The Planetary Society's LightSail 2 mission team has successfully deployed the spacecraft’s solar sail. Re-watch live video from mission control here:
Update: Wednesday, 24 July 2019
Flight controllers successfully downloaded partial imagery from LightSail 2 this morning that confirm the solar sail is fully deployed. Upon completion of image downlink during subsequent ground station passes, The Planetary Society will issue a full story.
New data points from LightSail 2 telemetry show the solar sail was in its expected orientation during ground station overflights. Once the mission team has completed imagery downlink, they will move on to stored telemetry files, which will allow them to more thoroughly evaluate the sail’s performance.
Updates: Tuesday, 23 July 2019
The fourth and final LightSail 2 ground station pass of the day is complete. The spacecraft spent 1 orbit in solar sailing mode, and all of its major systems were reporting nominally. A preliminary look at attitude control system data showed the solar sail was angled to within 30 degrees of its expected orientation—a promising early sign the spacecraft is tracking the Sun properly.
Only the Cal Poly ground station was in range during this pass. LightSail 2 did not rise far above the horizon, and communications performance with the spacecraft was lower than previous passes, possibly due to the orientation of the spacecraft during the pass and the presence of the newly deployed solar sail. The team was not able to download image thumbnails and will try again tomorrow.
The third LightSail 2 ground station pass of the day is complete. Flight controllers successfully commanded the spacecraft into solar sailing mode, and the momentum wheel, which is responsible for turning the spacecraft into and away from the Sun's rays each orbit, spun up as expected.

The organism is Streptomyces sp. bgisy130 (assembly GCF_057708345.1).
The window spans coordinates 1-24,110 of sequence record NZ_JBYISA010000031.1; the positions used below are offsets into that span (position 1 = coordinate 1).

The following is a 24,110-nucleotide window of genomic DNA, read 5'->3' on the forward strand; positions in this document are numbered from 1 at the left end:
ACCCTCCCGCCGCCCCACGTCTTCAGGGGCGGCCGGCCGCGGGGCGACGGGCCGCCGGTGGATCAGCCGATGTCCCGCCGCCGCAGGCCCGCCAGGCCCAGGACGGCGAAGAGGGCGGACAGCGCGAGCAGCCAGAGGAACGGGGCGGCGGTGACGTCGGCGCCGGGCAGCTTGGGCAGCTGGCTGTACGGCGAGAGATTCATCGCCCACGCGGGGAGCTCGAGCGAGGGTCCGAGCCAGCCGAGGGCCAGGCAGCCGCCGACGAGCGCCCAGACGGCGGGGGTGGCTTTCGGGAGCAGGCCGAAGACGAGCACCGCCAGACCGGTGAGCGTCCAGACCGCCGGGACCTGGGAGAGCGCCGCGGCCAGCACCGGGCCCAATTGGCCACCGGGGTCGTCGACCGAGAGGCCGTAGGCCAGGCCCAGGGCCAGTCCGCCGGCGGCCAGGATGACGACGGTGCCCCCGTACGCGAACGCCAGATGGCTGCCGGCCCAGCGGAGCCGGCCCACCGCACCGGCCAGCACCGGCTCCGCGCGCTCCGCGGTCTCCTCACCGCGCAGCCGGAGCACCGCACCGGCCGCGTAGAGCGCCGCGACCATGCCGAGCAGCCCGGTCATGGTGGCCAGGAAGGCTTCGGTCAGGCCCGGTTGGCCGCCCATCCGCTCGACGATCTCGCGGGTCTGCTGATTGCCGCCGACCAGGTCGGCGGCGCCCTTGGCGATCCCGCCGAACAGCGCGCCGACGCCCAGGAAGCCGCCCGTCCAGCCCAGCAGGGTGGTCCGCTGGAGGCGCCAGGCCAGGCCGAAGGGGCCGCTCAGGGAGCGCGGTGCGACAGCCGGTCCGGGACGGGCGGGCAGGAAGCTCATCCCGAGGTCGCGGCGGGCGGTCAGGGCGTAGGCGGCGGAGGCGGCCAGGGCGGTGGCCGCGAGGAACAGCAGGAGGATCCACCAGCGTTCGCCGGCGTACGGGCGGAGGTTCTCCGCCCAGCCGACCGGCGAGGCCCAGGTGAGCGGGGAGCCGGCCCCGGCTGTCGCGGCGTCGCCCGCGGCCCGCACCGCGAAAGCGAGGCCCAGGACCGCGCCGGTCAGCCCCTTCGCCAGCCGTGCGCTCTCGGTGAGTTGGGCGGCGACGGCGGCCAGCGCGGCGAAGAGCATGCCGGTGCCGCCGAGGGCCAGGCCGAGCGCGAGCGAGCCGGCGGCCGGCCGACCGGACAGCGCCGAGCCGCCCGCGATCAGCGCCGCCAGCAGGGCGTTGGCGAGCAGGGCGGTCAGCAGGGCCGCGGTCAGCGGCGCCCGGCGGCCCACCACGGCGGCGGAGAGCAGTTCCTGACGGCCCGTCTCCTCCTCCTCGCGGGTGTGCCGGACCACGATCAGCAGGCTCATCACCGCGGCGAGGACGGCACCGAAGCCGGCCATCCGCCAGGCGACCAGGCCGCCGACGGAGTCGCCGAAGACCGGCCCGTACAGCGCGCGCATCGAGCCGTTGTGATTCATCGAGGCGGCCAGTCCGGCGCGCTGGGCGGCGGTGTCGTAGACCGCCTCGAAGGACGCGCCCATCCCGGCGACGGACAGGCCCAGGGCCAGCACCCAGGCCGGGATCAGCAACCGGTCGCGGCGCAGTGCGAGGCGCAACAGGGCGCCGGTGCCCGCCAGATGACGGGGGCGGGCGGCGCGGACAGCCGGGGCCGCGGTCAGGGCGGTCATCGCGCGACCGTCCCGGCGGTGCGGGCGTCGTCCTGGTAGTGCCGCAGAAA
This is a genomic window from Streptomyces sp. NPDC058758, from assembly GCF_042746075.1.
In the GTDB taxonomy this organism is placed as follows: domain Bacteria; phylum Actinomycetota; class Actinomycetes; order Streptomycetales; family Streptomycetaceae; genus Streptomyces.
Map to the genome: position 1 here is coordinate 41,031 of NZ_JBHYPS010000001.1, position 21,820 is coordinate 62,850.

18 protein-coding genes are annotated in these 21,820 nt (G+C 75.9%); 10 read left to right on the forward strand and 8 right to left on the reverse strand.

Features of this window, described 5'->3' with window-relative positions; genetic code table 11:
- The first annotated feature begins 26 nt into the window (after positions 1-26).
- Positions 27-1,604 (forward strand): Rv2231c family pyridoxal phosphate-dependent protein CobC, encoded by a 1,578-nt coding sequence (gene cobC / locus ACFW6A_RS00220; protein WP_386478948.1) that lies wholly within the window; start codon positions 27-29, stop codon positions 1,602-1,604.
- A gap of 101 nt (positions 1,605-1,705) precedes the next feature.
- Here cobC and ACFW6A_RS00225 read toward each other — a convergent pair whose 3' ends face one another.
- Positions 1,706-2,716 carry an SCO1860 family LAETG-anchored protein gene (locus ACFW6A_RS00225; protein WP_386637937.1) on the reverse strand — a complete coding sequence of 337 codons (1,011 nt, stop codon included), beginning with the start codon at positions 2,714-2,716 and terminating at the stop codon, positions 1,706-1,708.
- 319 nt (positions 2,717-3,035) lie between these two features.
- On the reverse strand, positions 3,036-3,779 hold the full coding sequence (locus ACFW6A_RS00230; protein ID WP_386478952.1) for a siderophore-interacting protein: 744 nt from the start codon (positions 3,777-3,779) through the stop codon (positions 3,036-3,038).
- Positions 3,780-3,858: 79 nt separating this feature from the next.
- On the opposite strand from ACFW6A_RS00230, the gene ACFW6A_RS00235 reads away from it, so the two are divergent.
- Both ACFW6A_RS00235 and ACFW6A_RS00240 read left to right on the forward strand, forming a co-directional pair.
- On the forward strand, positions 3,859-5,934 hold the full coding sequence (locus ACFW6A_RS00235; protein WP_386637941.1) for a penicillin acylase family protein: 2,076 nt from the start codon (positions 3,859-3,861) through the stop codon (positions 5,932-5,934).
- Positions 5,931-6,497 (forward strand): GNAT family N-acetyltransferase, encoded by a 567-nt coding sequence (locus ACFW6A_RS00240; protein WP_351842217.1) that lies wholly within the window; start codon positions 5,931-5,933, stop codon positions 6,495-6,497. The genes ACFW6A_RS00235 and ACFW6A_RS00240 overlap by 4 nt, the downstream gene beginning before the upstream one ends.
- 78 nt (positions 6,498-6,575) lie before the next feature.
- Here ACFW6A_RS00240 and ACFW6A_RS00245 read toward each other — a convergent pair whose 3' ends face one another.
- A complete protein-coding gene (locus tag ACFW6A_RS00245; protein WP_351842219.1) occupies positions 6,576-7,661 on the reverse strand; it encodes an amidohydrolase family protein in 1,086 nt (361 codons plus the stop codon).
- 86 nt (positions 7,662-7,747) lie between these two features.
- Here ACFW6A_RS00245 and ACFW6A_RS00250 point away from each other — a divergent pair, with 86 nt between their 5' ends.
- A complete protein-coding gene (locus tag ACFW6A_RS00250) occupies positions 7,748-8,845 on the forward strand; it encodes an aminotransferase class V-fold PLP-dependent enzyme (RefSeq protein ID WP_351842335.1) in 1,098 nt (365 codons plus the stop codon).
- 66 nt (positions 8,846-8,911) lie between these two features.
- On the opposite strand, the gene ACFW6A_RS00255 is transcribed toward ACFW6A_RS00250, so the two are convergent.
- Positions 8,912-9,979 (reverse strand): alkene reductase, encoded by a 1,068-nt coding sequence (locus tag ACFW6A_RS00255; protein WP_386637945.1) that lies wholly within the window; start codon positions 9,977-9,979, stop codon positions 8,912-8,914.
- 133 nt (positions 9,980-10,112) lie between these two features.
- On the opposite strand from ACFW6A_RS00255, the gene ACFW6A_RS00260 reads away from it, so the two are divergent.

All indications are that LightSail 2's solar sail has deployed successfully. Flight controllers sent the deployment command at approximately 11:45 PDT (18:45 UTC). Telemetry showed the motor count increasing as expected, and the motor appeared to halt at the correct time. LightSail 2's cameras also appeared to capture imagery as planned.
The mission team will now confirm successful deployment by downloading imagery during subsuquent ground station passes today. The next Cal Poly pass begins at about 13:25 PDT (20:25 UTC).
Ground station pass 1 of the day is complete. All critical pre-sail deployment tasks were successful, including the upload of final positioning data to the spacecraft that will allow it to track where it is in orbit during solar sailing. LightSail 2 is currently go for solar sail deployment during the next pass, which begins at about 11:40 PDT (18:40 PDT).
The LightSail 2 team is on console this morning at the Cal Poly CubeSat lab in San Luis Obispo, California. Live coverage of sail deployment begins at 11:20 PDT, and the primary sail deployment pass begins at 11:40 PDT.
Update: Monday, 22 July 2019
LightSail 2 is still on track for solar sail deployment tomorrow. The latest orbital predictions for tomorrow's Cal Poly ground station passes are:
- Pass 1, 09:56 PDT / 16:56 UTC: Status checks and preparation for sail deployment
- Pass 2, 11:40 PDT / 18:40 UTC: Sail deployment primary pass
- Pass 3, 13:25 PDT / 20:25 UTC: Sail deployment status checks, backup sail deployment
- Pass 4, 15:11 PDT / 22:11 UTC: Telemetry downlink
Update: Friday, 19 July 2019
Mission officials today cleared the spacecraft for a possible sail deployment attempt on Tuesday, 23 July 2019, during a Cal Poly ground station pass that begins around 11:22 PDT (18:22 UTC). A backup pass is available the following orbit starting at 13:07 PDT (20:07 UTC). These times may change slightly as new orbit predictions become available.
Prior to the deployment attempt, LightSail 2 will fly within range of its ground station at Kauai Community College, which will give flight controllers a chance to assess the spacecraft’s status one final time.
See our latest blog update for more details.
Live video and audio from mission control, located at Cal Poly San Luis Obispo in California, will be available during ground station passes. Watch this page and The Planetary Society’s social media accounts for live updates.
During our webcast, you will see and/or hear various LightSail 2 team members. Our mission control is located in a working engineering lab on the campus of Cal Poly San Luis Obispo—the birthplace of CubeSats—so you may also notice students passing by.